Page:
Accurate genetic diagnosis of the immunodeficiency, combined with a detailed disease phenotype, is crucial in characterizing these rare diseases. It also improves treatment and follow-up strategies for affected patients and their family members.
Our diagnostic process
From sample to clinical interpretation
Ordering and sample preparation
After receiving a patient’s medical history and sample we start the sample preparations in our CAP & ISO 15189 accredited and CLIA certified laboratory.
We sequence the DNA in our lab with our proprietary targeted sequencing method OS-Seq™, developed at Stanford.
Data analysis and interpretation
We use our own proprietary automated bioinformatics pipeline to produce clinically relevant information - fast and reliably.
Our team of geneticists and clinicians produce a comprehensive clinical statement to support the diagnosis of your patient.
9 diagnostic tests, covering 291 genes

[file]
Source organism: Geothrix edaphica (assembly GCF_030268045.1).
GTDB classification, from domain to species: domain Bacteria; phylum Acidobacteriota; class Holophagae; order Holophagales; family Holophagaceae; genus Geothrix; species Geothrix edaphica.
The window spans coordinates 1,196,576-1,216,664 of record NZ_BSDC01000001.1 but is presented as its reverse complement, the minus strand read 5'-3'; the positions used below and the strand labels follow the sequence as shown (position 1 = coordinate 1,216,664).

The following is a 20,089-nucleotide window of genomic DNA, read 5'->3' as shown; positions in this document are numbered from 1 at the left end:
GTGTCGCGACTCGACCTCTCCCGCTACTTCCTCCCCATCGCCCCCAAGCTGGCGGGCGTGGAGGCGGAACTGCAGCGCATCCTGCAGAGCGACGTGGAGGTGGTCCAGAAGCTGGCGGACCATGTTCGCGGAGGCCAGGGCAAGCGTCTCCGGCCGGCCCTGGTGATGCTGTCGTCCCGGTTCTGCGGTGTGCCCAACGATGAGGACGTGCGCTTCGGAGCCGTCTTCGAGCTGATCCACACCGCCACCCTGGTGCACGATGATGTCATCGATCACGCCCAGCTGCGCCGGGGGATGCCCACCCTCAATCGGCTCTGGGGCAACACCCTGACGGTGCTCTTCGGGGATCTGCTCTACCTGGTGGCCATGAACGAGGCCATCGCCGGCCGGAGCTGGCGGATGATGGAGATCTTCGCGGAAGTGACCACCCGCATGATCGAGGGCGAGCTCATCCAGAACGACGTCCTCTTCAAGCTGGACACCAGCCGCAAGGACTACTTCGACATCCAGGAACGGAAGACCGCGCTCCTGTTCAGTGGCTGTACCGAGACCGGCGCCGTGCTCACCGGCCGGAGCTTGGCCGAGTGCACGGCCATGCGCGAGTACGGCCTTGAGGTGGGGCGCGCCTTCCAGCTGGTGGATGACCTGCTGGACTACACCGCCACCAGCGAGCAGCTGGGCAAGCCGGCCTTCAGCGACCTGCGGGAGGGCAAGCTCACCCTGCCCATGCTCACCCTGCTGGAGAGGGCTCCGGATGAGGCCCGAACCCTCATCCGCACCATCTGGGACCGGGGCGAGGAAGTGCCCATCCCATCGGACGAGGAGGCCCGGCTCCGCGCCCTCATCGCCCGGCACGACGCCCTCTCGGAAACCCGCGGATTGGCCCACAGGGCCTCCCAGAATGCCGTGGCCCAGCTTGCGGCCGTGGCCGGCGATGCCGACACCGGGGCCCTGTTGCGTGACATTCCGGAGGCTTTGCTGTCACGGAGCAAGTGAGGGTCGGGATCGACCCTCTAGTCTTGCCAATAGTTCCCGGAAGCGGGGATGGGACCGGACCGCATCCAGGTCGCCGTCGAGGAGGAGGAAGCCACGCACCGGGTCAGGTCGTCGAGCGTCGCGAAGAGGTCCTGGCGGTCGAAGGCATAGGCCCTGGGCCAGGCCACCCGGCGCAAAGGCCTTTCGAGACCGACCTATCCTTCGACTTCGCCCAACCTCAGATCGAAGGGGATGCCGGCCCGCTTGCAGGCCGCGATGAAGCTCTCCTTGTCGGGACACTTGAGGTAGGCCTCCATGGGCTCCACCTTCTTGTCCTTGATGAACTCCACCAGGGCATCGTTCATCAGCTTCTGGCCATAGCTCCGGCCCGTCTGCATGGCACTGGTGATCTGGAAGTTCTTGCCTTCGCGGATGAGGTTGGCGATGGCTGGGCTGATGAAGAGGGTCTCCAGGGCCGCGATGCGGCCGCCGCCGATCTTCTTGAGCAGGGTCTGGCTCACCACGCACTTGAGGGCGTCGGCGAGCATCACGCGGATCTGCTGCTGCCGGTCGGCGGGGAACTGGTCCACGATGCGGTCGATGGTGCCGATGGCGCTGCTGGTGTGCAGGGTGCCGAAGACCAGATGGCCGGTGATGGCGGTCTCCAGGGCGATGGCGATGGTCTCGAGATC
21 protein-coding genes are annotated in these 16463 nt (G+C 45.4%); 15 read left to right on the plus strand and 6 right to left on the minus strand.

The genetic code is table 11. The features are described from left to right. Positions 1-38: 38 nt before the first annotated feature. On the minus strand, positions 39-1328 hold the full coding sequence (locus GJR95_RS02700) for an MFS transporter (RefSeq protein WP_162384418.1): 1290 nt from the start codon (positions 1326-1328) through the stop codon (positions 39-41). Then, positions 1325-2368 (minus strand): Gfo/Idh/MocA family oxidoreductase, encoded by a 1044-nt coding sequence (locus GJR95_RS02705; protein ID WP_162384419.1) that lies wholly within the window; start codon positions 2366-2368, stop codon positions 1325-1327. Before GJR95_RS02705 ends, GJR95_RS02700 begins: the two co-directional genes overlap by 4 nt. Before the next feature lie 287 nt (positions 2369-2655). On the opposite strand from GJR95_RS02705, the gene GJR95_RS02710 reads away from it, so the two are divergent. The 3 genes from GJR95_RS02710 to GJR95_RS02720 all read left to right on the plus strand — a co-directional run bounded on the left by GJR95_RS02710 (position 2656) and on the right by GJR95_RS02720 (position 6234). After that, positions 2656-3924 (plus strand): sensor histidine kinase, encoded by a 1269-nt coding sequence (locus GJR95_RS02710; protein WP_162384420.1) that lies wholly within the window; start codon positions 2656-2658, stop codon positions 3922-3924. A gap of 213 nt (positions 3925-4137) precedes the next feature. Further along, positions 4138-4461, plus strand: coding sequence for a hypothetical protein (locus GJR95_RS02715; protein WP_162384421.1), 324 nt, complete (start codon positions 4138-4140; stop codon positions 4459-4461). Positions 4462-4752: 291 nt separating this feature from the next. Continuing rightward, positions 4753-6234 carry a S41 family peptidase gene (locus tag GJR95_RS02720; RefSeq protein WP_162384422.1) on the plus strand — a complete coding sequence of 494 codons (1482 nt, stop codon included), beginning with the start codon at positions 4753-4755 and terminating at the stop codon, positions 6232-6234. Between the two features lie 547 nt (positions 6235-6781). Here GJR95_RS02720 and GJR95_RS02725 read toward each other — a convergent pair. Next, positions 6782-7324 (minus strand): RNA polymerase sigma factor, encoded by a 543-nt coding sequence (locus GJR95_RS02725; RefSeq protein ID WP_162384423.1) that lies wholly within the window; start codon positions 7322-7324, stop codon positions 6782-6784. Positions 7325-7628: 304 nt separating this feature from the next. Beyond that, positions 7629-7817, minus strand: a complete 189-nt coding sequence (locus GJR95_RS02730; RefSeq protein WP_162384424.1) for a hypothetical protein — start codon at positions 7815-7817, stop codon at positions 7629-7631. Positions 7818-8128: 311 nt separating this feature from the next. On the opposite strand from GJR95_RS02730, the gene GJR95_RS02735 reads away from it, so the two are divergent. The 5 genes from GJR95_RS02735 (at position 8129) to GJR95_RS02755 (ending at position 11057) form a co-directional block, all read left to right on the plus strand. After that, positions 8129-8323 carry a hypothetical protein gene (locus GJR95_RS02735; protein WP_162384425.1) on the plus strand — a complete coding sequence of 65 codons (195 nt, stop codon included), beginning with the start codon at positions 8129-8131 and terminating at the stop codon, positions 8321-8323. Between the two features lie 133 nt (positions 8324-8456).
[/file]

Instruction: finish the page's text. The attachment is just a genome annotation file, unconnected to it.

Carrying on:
associated with hereditary immunodeficiencies.
Complement System Disorder Panel
Complement System Disorder Panel is a 82 gene diagnostic tool developed for patients with clinical suspicion of defects in the complement system & atypical hemolytic uremic syndrome (aHUS).
What genetic diagnostics can offer patients with hereditary immunodeficiencies
Fast and reliable diagnosis of primary immunodeficiencies (PIDs) can be life-saving. Certain defects necessitate prompt stem cell transplantation to prevent organ damage caused by opportunistic infections, and to avoid an inevitable fatal outcome associated with the natural course of the disease. Some PIDs require personalized follow-up and supportive care to improve the outcome of affected patients.
All defects causing bone marrow failure lead to severe immunosuppression and may necessitate stem cell transplantation as the preferred treatment. An increased risk of cancers is characteristic in almost all immunodeficiencies. Some immunodeficiencies, such as defects in the complement pathway, may also present later
in life with characteristics related to an abnormal outcome of common infections.